B2B Revenue Acceleration
B2B Revenue Acceleration

Episode · 2 years ago

35: How & When to Scale Marketing Operations w/ Brendan Kavaney

ABOUT THIS EPISODE

Time to scale your marketing operations? That’s a good place to be — it likely means your business or industry is growing. Still, scaling marketing operations can be challenging.

On this episode of B2B Revenue Acceleration, we asked Brendan Kavaney to join us for this discussion. We plugged him with questions about martech, data, internal expertise, and service marketing, and he did not disappoint.

Brendan is the Global Head of Field Marketing and Demand Generation at Mindtree, an IT services company with 20k employees and $1B run rate.

You were listening to be to berevenue acceleration, a podcast dedicated to helping software executives stay on the cutting edgeof sales and marketing in their industry. Let's get into the show. Hi, welcome to be to be a revenue accederation. My Name is opinion.With you and I'm yet today with Brendon Keviny from mine tree. How areyou today, Brendon? I'm doing well. Thanks for having me on your show. That's an absolute pishow. So today we will be talking about whenand how to scale marketing operations, but white too big. But before weget into the details, can you please introduce yourself your role at mine tree, as well as what my intrigue does as an organization? Yeah, sure, thanks. I'll start with mine tree. Of the company, where an ITservices company. Run rate is about a billion dollars. We have twentyzeropeople, which, compared to some companies, would seem very big, but relativeto our industry, were mid size but growing very fast. We grewtwenty percent last year. I will emphasize that it's a services company, sowe're yeah, Sultan. We do two kind of major parts of consulting,both completely related Ike what we call the run and grow side of the business. So the run side of the business are all the back end systems thatare really run for efficiency, you know, so like accounting and maybe supply chainor some other things that are kind of always on and they're they're reallyabout optimizing and being efficient. And then the other half, which is wherethe hugest, biggest wave of investment you've seen over the last couple of years, is what we call digital which are like customer facing app you know,this is where you see API tools, things in the cloud that are likeneed to be super fast, change real time. Thinks facebook, Amazon andall that stuff. Now, me, I run a field marketing team,which is the team that works with the different business units we have for superb, very large business units are based on industries. So we have people whorun and their job is to honestly really be a mini cml for each ofthe business units of my company. And then also, along with that,our demands and engine are marketing technology stack.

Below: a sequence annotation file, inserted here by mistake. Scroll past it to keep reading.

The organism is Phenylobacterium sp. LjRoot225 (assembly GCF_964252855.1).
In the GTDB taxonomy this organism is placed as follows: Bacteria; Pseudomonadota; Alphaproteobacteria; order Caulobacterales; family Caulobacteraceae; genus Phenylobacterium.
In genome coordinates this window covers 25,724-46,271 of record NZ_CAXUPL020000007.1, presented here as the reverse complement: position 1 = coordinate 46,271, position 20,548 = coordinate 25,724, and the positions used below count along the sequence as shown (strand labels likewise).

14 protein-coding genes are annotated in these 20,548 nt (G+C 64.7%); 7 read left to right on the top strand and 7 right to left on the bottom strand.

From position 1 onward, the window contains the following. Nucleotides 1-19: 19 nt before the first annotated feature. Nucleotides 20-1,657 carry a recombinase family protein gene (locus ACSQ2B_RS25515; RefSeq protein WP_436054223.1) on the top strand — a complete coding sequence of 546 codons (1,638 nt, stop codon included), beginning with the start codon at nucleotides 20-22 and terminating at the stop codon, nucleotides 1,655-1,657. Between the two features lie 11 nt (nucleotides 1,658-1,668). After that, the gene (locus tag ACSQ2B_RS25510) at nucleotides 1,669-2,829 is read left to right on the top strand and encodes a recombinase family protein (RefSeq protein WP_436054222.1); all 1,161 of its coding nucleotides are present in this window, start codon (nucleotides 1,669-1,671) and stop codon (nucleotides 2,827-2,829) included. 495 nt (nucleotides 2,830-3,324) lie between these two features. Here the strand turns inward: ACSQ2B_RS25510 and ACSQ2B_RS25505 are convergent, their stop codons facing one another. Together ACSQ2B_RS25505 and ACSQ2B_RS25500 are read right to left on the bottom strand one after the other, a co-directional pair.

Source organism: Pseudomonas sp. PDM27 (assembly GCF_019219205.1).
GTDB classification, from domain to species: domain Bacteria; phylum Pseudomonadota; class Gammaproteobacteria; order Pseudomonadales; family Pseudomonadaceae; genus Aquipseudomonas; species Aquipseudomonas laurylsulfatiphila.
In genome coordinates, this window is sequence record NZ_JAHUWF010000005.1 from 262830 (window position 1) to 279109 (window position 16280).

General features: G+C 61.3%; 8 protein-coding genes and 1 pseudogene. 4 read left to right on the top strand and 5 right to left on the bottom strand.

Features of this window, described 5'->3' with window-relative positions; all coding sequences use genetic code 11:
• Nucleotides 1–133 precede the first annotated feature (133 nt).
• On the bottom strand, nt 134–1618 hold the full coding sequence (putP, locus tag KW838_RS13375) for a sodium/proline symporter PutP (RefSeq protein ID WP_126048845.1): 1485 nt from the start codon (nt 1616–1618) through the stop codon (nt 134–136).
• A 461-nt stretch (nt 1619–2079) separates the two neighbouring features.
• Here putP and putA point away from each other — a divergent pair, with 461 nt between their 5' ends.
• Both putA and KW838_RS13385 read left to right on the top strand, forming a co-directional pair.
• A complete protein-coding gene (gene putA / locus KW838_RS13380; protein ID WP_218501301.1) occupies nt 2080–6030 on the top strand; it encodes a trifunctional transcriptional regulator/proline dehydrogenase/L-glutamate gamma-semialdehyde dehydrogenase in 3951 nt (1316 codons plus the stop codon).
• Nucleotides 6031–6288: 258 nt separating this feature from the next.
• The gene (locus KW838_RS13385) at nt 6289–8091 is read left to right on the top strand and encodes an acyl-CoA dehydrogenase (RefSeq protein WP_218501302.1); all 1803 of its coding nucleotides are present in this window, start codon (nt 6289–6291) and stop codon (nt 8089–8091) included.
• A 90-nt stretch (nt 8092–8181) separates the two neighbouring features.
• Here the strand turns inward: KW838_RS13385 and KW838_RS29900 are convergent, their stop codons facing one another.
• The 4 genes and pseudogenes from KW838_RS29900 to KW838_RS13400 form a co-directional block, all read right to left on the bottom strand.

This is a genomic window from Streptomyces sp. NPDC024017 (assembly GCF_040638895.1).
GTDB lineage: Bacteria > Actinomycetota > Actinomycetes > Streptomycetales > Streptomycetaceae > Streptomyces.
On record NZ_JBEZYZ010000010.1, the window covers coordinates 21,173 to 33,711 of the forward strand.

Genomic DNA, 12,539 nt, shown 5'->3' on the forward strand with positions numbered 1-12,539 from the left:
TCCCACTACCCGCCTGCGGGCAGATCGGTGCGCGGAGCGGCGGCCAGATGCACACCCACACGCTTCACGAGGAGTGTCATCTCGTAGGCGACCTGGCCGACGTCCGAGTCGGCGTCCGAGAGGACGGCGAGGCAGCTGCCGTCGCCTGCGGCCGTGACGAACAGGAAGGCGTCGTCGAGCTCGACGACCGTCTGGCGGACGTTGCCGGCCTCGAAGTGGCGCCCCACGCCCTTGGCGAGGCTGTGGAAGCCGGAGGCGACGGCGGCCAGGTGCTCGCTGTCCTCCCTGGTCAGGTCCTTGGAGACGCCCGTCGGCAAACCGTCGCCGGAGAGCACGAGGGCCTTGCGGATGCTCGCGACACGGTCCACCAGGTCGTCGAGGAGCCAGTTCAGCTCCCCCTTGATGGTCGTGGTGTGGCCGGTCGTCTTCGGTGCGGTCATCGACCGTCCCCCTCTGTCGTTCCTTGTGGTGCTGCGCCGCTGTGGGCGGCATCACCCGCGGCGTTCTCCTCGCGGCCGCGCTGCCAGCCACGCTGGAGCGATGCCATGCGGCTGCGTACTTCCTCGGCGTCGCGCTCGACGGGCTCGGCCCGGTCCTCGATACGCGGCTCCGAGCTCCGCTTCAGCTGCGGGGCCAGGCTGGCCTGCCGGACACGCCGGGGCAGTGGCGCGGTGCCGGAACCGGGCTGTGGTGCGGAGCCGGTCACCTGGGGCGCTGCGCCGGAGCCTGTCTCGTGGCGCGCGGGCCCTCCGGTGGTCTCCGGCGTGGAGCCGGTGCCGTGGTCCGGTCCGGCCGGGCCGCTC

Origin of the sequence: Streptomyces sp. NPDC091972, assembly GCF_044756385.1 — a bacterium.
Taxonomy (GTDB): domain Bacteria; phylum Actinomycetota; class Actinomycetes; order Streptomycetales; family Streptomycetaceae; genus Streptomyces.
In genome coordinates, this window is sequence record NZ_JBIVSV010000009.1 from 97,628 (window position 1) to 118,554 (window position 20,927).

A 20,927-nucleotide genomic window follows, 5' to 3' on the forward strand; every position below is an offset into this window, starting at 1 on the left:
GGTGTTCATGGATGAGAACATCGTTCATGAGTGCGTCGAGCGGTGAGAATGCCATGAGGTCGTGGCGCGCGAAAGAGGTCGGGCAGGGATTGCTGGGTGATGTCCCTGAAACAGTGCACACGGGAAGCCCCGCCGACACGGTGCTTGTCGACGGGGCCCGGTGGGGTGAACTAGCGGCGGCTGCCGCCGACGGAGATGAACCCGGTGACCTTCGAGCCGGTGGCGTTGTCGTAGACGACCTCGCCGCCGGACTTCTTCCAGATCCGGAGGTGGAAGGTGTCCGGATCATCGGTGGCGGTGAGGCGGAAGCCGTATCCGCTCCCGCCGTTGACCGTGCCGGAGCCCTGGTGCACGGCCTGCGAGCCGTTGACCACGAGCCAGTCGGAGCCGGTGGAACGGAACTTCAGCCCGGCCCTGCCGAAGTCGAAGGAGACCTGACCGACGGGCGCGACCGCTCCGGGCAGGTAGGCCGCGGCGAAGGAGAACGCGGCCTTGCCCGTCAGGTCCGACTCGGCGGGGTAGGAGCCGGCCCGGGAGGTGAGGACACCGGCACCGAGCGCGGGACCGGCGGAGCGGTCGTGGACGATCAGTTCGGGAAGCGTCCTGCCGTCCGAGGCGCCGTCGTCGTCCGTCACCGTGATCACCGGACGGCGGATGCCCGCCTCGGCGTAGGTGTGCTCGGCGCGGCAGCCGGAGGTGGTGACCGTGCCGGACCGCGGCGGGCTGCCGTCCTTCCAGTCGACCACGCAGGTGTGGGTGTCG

I really am sort of the personwho put that in and and built that out for for my company,which is a really exciting, great thing to do. Actually. Okay,to brand the new you mentioned something quite interesting you. You made the dissociationbetween marketing services or marketing, you know, selvas marketing, should I say,and product marketing. So we also these company as well. So Ithink we can of fundust on the dissociation pretty well. But could you pleasecomment on what you believe the differences are between service marketing and product marketing piece? I really like that question and the reason I like that question is becauseI think one thing that we talked about, and we, I mean marketing professionals, talking to each other often, is bb versus BBC. Yeah,and that is a very clearly there's there's differentiations, right, the buyers aredifferent, all these things. However, in my case, the the realdifference I see is like product versus services. So, you know, parallel industryto mine, or the ecosystem of the industry I work in, islike software. So like the software companies, the markets and software companies, they'rethe ones who are really, you know, sort of like driving theconversation about account based marketing, for example, in these other things. And whenI look at the Services Company, so account base marketing a perfect example, we've never been anything but cow based marketing. I mean we didn't callit account Bass Marketing, but that's the only kind of marketing we ever did. Now the reason is pretty simple. My company is billion dollar run rate. We have three or fifty customers. So, you know, doesn't takesupermass to figure out that each customers are really big customer or we try toget a customer make them a really big customer. Now that's change to say. Is the nature of marketing, because we're not, you know, lookingto find, you know, look at a million people and who are thethousand best that will love our service. We're actually looking at couple hundred customersor accounts and trying to create awareness and opportunities in those counts and figure outwhen to enter. Yeah, but another thing that you mentioned in your introductionis is the world consultants and constructative?...